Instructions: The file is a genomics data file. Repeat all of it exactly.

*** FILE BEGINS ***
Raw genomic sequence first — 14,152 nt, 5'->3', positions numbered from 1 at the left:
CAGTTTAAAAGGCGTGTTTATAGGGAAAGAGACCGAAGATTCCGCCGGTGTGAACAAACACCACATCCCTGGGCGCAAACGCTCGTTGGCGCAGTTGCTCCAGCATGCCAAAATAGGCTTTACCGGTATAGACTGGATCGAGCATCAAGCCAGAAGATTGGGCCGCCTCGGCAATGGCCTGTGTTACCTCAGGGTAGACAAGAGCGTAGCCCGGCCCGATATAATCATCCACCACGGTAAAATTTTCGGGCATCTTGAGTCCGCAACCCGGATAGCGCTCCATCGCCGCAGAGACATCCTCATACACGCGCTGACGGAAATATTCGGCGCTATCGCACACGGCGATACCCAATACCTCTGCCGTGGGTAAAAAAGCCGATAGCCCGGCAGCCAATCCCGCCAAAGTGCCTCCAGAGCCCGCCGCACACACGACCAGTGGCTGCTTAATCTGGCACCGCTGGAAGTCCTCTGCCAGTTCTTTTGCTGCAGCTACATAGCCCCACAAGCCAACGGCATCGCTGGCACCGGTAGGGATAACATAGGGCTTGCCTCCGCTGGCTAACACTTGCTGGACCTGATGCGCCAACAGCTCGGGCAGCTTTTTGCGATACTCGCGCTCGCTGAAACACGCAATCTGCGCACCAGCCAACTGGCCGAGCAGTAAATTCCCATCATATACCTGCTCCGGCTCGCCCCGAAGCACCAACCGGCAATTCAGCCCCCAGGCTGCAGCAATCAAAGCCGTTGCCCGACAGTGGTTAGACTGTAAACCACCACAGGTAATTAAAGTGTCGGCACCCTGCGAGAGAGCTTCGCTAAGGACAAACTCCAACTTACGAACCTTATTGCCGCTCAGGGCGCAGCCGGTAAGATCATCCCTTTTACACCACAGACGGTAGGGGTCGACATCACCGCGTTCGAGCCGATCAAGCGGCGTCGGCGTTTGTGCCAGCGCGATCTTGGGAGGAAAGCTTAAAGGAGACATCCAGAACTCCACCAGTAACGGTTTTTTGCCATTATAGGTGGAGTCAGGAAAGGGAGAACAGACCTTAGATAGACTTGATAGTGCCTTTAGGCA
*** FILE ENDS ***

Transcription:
Raw genomic sequence first — 14,152 nt, 5'->3', positions numbered from 1 at the left:
CAGTTTAAAAGGCGTGTTTATAGGGAAAGAGACCGAAGATTCCGCCGGTGTGAACAAACACCACATCCCTGGGCGCAAACGCTCGTTGGCGCAGTTGCTCCAGCATGCCAAAATAGGCTTTACCGGTATAGACTGGATCGAGCATCAAGCCAGAAGATTGGGCCGCCTCGGCAATGGCCTGTGTTACCTCAGGGTAGACAAGAGCGTAGCCCGGCCCGATATAATCATCCACCACGGTAAAATTTTCGGGCATCTTGAGTCCGCAACCCGGATAGCGCTCCATCGCCGCAGAGACATCCTCATACACGCGCTGACGGAAATATTCGGCGCTATCGCACACGGCGATACCCAATACCTCTGCCGTGGGTAAAAAAGCCGATAGCCCGGCAGCCAATCCCGCCAAAGTGCCTCCAGAGCCCGCCGCACACACGACCAGTGGCTGCTTAATCTGGCACCGCTGGAAGTCCTCTGCCAGTTCTTTTGCTGCAGCTACATAGCCCCACAAGCCAACGGCATCGCTGGCACCGGTAGGGATAACATAGGGCTTGCCTCCGCTGGCTAACACTTGCTGGACCTGATGCGCCAACAGCTCGGGCAGCTTTTTGCGATACTCGCGCTCGCTGAAACACGCAATCTGCGCACCAGCCAACTGGCCGAGCAGTAAATTCCCATCATATACCTGCTCCGGCTCGCCCCGAAGCACCAACCGGCAATTCAGCCCCCAGGCTGCAGCAATCAAAGCCGTTGCCCGACAGTGGTTAGACTGTAAACCACCACAGGTAATTAAAGTGTCGGCACCCTGCGAGAGAGCTTCGCTAAGGACAAACTCCAACTTACGAACCTTATTGCCGCTCAGGGCGCAGCCGGTAAGATCATCCCTTTTACACCACAGACGGTAGGGGTCGACATCACCGCGTTCGAGCCGATCAAGCGGCGTCGGCGTTTGTGCCAGCGCGATCTTGGGAGGAAAGCTTAAAGGAGACATCCAGAACTCCACCAGTAACGGTTTTTTGCCATTATAGGTGGAGTCAGGAAAGGGAGAACAGACCTTAGATAGACTTGATAGTGCCTTTAGGCA